Australian Alps Walking Track, October/November 2009
This adventure really began way back in 1999. Sam, my youngest son, and I were bushwalking in the Snowy Mountains, and had just left the burned out shell of Broken Dam Hut to return home. Somewhere between there and Four Mile Hut we had come across a party walking south. And, as you do, we stopped for a brief chat.
It turned out that one of the party was walking from Canberra to Melbourne along the Great Dividing Range. This, they told us, was the recently created Australian Alps Walking Track, 660 km long.
The others were part of his support team, just walking a short distance with him.
This intrigued me. It was many years before I did anything about it, though I had, without knowing it, walked part of the AAWT with a party of friends with whom I've since done a lot of walking. The walk I did then was from Dead Horse Gap, near Thredbo, south to a peak called the Pilot. Over the next few years, mostly with the same mob of walkers, I have walked many sections of the track.
In 2007 I walked from Tharwa, the village at the northern end of the walk on the outskirts of Canberra, to Thredbo. I did this walk solo because none of my mates could get away for more than a few days. I wasn't in the least bit worried at the thought of walking alone, though Wendy, my wife, was quite worried about it. However, it really is more dangerous to cross a city road than to bushwalk solo in Australia, as long as you are sensible.
That walk took me eight days of walking (I took a one day holiday at Schlink Hilton because I was way ahead of my schedule, and because the weather was lousy).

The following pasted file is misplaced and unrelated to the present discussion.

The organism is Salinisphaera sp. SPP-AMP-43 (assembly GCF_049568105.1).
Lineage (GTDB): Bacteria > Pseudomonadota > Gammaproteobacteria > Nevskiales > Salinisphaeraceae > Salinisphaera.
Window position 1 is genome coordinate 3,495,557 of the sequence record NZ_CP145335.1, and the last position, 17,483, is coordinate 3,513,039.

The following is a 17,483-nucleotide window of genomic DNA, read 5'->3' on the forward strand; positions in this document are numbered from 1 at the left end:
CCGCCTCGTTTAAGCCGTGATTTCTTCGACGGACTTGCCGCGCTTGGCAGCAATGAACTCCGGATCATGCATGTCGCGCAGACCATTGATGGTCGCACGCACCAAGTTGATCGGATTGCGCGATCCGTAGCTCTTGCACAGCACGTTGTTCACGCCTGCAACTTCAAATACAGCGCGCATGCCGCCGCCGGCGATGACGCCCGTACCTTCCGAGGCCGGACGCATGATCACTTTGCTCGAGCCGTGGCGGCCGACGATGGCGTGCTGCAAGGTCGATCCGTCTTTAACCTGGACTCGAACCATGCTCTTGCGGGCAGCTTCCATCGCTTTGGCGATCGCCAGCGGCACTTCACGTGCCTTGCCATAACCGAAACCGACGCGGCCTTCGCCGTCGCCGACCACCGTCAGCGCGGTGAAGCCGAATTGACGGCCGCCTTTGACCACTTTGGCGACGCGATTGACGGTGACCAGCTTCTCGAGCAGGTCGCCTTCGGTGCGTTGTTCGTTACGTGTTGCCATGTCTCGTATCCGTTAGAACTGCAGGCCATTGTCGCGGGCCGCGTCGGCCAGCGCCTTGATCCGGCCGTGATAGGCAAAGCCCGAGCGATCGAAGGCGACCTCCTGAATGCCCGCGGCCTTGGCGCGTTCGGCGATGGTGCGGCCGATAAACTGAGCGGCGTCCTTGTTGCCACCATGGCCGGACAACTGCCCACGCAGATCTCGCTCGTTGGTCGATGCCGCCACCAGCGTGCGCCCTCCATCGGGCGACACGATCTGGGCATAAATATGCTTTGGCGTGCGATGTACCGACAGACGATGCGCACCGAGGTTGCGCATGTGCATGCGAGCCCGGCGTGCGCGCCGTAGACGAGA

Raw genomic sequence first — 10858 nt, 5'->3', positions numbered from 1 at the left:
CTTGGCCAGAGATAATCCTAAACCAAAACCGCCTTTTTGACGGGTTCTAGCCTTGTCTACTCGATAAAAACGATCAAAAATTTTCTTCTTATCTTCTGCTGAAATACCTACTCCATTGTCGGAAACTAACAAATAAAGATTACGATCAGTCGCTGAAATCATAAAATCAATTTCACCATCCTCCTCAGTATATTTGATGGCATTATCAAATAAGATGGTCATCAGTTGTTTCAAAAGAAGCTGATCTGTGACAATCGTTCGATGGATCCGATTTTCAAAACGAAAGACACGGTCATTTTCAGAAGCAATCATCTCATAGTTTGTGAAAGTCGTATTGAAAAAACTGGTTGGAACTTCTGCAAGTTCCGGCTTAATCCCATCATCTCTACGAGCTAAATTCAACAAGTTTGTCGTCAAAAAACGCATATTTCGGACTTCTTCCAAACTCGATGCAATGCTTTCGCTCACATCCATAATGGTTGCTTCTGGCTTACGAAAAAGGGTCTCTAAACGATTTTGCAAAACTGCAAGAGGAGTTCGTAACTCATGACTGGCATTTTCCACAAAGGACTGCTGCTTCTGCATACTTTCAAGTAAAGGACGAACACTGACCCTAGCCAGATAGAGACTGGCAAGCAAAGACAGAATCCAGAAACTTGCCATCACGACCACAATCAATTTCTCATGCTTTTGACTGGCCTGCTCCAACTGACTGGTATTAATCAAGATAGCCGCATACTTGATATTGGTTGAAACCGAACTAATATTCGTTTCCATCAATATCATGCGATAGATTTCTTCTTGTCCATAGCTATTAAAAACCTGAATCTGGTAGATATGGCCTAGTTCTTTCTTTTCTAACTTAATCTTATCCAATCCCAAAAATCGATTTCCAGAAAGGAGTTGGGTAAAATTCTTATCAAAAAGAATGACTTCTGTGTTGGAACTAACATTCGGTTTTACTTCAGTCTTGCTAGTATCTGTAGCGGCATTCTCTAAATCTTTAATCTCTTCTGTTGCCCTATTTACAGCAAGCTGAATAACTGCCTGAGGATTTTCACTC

The day I started that trip, I was told that the author and the publisher of the old (up to the 3rd Edition) guide to the Track had left Tharwa the day before with the aim of producing the fourth edition; they were going to survey the whole walk again, so presumably they would be slower than I was likely to be, and I was looking forward to meeting them.
You can read the log of that walk elsewhere. (http://sites.google.com/site/micheldignand/canberra---thredbo-nov-2006---250-km-solo)
I started in mid October that time, too. It's the obvious time to begin a long walk, particularly in the Victorian Alps which are prone to bushfires from November onwards. I preferred to leave after the October school holidays, as well, because the huts in Kosciusko National Park are not so likely to be crowded out... I always carry a tent, but it's nice to have the hut to yourself in the evening and the morning.
Most years spring has come to the mountains by mid October, but this year there were still blizzards raging in October 16th when I drove to Kiandra and Dead Horse Gap to lay food drops. And at Falls Creek, where I was going to leave my last food drop, there was knee-deep snow on the 18th.